Ocean Winds

Mayflower Wind Withdraws Motion to Suspend PPA Review After Mass. DPU Rejects Request First Filed for Commonwealth Wind

The Shell-Ocean Winds joint venture has withdrawn its motion to suspend the proceedings to approve the long-term power purchase agreements (PPAs) for its 405 MW Mayflower Wind project, filed with the Massachusetts Department of Public Utilities (DPU) after Avangrid requested a one-month suspension of the DPU’s review of the PPAs for its Commonwealth Wind development.

Image for illustrative purpose only; Photo source: Ocean Winds

Avangrid, the US subsidiary of the Spanish renewable energy developer Iberdrola, submitted its motion for the 1,232 MW Commonwealth Wind offshore wind farm on 20 October, saying the project was no longer viable under the current PPAs and would thus not be able to move forward.

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The developer attributes this to sharp and sudden increases in interest rates, persistent inflation, and prolonged supply chain constraints, driven by the COVID-19 pandemic and the war in Ukraine.

A week after Avangrid filed its motion for suspension of the PPA review, Mayflower Wind – a joint venture between Shell and Ocean Winds – joined the case.

The developers signed power offtake agreements in April with three Electric Distribution Companies (EDCs) in Massachusetts: Eversource Energy, National Grid, and Unitil.

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In May, the EDCs submitted petitions for the Massachusetts DPU to start with the PPA review and approval proceedings.

Motions ‘Futile’ as Electric Distribution Companies Do Not Intend to Renegotiate PPAs

In its order on 4 November, the Massachusetts DPU rejected the motions by Commonwealth Wind and Mayflower Wind and said that the three EDC companies with which the developers signed PPAs had indicated that they did not intend to renegotiate the PPAs.

According to the DPU, for the utility companies the PPAs were a result of a robust competitive solicitation and were negotiated in good faith. “Accordingly, the Department finds that the need for a stay in the proceedings to allow for a renegotiation is doubtful”, the DPU states.

Still, the state regulator provided the reason behind its decision on the motions themselves, regardless of the already familiar position of the EDCs on renegotiation of the agreements.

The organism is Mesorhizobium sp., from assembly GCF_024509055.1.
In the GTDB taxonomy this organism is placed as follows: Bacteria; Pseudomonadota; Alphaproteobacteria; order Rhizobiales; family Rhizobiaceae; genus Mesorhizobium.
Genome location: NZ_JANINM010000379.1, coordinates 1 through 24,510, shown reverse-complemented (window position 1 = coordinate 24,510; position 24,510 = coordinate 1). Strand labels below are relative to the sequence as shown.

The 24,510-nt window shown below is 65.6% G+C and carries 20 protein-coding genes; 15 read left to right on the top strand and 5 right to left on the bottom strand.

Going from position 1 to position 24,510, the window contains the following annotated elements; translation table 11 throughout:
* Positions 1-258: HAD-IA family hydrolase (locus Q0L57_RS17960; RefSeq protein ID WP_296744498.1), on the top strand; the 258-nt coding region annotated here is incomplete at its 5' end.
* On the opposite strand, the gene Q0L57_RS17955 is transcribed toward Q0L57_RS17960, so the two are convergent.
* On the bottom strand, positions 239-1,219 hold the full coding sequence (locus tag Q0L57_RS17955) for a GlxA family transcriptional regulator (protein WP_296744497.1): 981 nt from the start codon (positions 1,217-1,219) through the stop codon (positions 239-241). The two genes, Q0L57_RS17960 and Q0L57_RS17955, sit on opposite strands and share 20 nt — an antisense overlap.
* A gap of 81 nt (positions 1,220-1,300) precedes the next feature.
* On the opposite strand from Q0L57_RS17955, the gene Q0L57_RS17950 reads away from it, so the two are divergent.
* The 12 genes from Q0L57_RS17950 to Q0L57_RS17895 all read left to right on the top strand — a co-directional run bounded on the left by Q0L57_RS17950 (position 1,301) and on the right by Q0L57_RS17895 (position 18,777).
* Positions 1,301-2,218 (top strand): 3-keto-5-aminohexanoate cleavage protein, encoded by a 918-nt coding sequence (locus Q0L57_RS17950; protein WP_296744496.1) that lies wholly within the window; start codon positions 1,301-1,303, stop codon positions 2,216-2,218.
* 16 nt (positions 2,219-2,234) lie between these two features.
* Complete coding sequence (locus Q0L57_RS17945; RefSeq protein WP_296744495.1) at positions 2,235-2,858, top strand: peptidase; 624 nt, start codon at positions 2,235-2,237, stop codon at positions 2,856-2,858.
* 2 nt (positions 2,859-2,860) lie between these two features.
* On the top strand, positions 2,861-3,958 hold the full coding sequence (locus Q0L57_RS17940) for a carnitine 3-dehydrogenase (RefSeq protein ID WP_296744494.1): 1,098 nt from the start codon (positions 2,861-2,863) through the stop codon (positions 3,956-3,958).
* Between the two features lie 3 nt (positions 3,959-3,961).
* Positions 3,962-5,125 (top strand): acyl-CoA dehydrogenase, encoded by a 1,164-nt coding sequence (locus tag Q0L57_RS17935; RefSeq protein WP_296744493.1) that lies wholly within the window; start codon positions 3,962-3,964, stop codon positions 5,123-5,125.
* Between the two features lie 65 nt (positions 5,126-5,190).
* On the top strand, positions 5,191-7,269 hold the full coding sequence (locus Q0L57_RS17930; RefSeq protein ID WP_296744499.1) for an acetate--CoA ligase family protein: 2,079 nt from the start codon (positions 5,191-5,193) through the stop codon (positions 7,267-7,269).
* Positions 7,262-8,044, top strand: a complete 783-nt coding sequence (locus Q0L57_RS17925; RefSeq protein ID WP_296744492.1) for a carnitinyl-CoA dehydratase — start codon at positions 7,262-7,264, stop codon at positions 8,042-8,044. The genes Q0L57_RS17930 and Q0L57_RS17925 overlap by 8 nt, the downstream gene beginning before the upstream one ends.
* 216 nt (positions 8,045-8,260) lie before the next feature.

Namely, according to the DPU, the motions’ aim of avoiding delays by allowing the extension of the procedural deadline would not be achieved even in the case the developers were willing to renegotiate PPAs, since the parties to the PPAs would be starting the process from the beginning.

This would still result in a delay and would not be more efficient than the EDCs withdrawing their petitions for PPA approval and renegotiating the agreements, according to the DPU.

The DPU also commented on Avangrid’s assertion that Commonwealth Wind is no longer viable under the current PPAs due to the current global crises and the increases in prices for global commodities.

The state regulator argues that the company was aware of this for a month and that it did not disclose these findings until it filed its motion, even though it notified investors on 22 September that the project completion had been postponed until 2028 and that PPAs would be renegotiated.

For this reason, the DPU has also denied the motion to reopen the evidentiary record as this, in accordance with the Department’s Procedural Rule on reopening hearings, requires showing of good cause, and the DPU determined there is none.

Mayflower Wind Withdraws with a Disclaimer; Avangrid’s Decision Yet to Come In

The Massachusetts Department of Public Utilities has also requested that the developers either continue with the projects under the current PPAs, or back out of them.

“[Commonwealth Wind] and Mayflower Wind must now decide whether they intend to move forward with their contractual obligations under the PPAs or file a request to dismiss the proceedings,” the DPU states in the Order.

The DPU gave Avangrid and the Shell-Ocean Winds JV until 9 November to notify the Department and the three utilities of their decision.

On 7 November, Mayflower Wind filed a letter withdrawing its motion for a one-month suspension of the PPA approval proceedings.

In the letter, the developer retains its position on the “significant changes in global supply and macroeconomics” that are affecting the project and says that Mayflower Wind will provide the electric distribution companies and the DPU with “detailed third-party analysis demonstrating challenges to financeability, with the goal of finding solutions that provide value to the rate payers”.

Avangrid is yet to file its decision with the DPU.

The two offshore wind farms by Avangrid and the Mayflower Wind joint venture – the 1,200 MW Commonwealth Wind and the 405 MW Mayflower Wind – were chosen in Massachusetts’s procurement last year and signed PPAs for USD 72/MWh and USD 76.7/MWh, respectively, this April. 

Shell and Ocean Winds are developing two projects in the Mayflower Wind lease area. The PPAs for the first, 804 MW Mayflower Wind project were approved by the DPU in November 2020 after the offshore wind farm was selected by the state in the offshore wind solicitation in 2019.

Earlier this year, the Mayflower Wind joint venture announced that it had merged the two Mayflower Wind projects into one development now known as the SouthCoast Project. 

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